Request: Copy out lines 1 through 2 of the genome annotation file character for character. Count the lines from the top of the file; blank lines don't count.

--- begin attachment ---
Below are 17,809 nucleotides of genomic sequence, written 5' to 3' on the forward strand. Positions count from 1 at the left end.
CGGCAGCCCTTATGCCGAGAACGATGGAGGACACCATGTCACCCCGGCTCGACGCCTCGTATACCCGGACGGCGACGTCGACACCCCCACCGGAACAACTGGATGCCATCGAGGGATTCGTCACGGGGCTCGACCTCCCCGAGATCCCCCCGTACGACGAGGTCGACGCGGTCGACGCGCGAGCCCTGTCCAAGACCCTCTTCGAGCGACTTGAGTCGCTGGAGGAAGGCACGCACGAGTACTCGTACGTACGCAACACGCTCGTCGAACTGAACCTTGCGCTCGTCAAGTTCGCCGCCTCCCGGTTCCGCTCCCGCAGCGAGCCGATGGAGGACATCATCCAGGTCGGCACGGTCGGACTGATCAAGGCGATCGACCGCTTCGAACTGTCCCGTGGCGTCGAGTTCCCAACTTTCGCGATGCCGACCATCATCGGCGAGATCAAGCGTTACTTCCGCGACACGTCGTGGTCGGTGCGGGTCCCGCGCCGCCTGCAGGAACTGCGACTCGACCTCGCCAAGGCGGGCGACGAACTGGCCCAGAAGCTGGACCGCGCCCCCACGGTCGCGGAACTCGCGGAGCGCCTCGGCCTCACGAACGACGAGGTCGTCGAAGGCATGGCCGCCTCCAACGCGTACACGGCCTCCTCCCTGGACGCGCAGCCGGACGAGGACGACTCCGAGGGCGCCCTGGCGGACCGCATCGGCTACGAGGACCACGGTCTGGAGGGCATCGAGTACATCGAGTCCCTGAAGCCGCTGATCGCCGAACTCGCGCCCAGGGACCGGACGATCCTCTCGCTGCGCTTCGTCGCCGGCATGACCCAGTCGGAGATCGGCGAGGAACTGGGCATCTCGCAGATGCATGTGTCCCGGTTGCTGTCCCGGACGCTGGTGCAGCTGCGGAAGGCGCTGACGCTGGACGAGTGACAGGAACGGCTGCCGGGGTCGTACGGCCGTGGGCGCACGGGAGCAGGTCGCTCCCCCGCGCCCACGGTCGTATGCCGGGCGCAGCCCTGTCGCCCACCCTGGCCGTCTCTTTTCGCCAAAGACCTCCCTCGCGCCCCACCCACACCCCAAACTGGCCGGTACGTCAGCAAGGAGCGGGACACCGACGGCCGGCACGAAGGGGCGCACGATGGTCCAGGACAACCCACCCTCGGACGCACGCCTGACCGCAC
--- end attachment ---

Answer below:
Below are 17,809 nucleotides of genomic sequence, written 5' to 3' on the forward strand. Positions count from 1 at the left end.
CGGCAGCCCTTATGCCGAGAACGATGGAGGACACCATGTCACCCCGGCTCGACGCCTCGTATACCCGGACGGCGACGTCGACACCCCCACCGGAACAACTGGATGCCATCGAGGGATTCGTCACGGGGCTCGACCTCCCCGAGATCCCCCCGTACGACGAGGTCGACGCGGTCGACGCGCGAGCCCTGTCCAAGACCCTCTTCGAGCGACTTGAGTCGCTGGAGGAAGGCACGCACGAGTACTCGTACGTACGCAACACGCTCGTCGAACTGAACCTTGCGCTCGTCAAGTTCGCCGCCTCCCGGTTCCGCTCCCGCAGCGAGCCGATGGAGGACATCATCCAGGTCGGCACGGTCGGACTGATCAAGGCGATCGACCGCTTCGAACTGTCCCGTGGCGTCGAGTTCCCAACTTTCGCGATGCCGACCATCATCGGCGAGATCAAGCGTTACTTCCGCGACACGTCGTGGTCGGTGCGGGTCCCGCGCCGCCTGCAGGAACTGCGACTCGACCTCGCCAAGGCGGGCGACGAACTGGCCCAGAAGCTGGACCGCGCCCCCACGGTCGCGGAACTCGCGGAGCGCCTCGGCCTCACGAACGACGAGGTCGTCGAAGGCATGGCCGCCTCCAACGCGTACACGGCCTCCTCCCTGGACGCGCAGCCGGACGAGGACGACTCCGAGGGCGCCCTGGCGGACCGCATCGGCTACGAGGACCACGGTCTGGAGGGCATCGAGTACATCGAGTCCCTGAAGCCGCTGATCGCCGAACTCGCGCCCAGGGACCGGACGATCCTCTCGCTGCGCTTCGTCGCCGGCATGACCCAGTCGGAGATCGGCGAGGAACTGGGCATCTCGCAGATGCATGTGTCCCGGTTGCTGTCCCGGACGCTGGTGCAGCTGCGGAAGGCGCTGACGCTGGACGAGTGACAGGAACGGCTGCCGGGGTCGTACGGCCGTGGGCGCACGGGAGCAGGTCGCTCCCCCGCGCCCACGGTCGTATGCCGGGCGCAGCCCTGTCGCCCACCCTGGCCGTCTCTTTTCGCCAAAGACCTCCCTCGCGCCCCACCCACACCCCAAACTGGCCGGTACGTCAGCAAGGAGCGGGACACCGACGGCCGGCACGAAGGGGCGCACGATGGTCCAGGACAACCCACCCTCGGACGCACGCCTGACCGCAC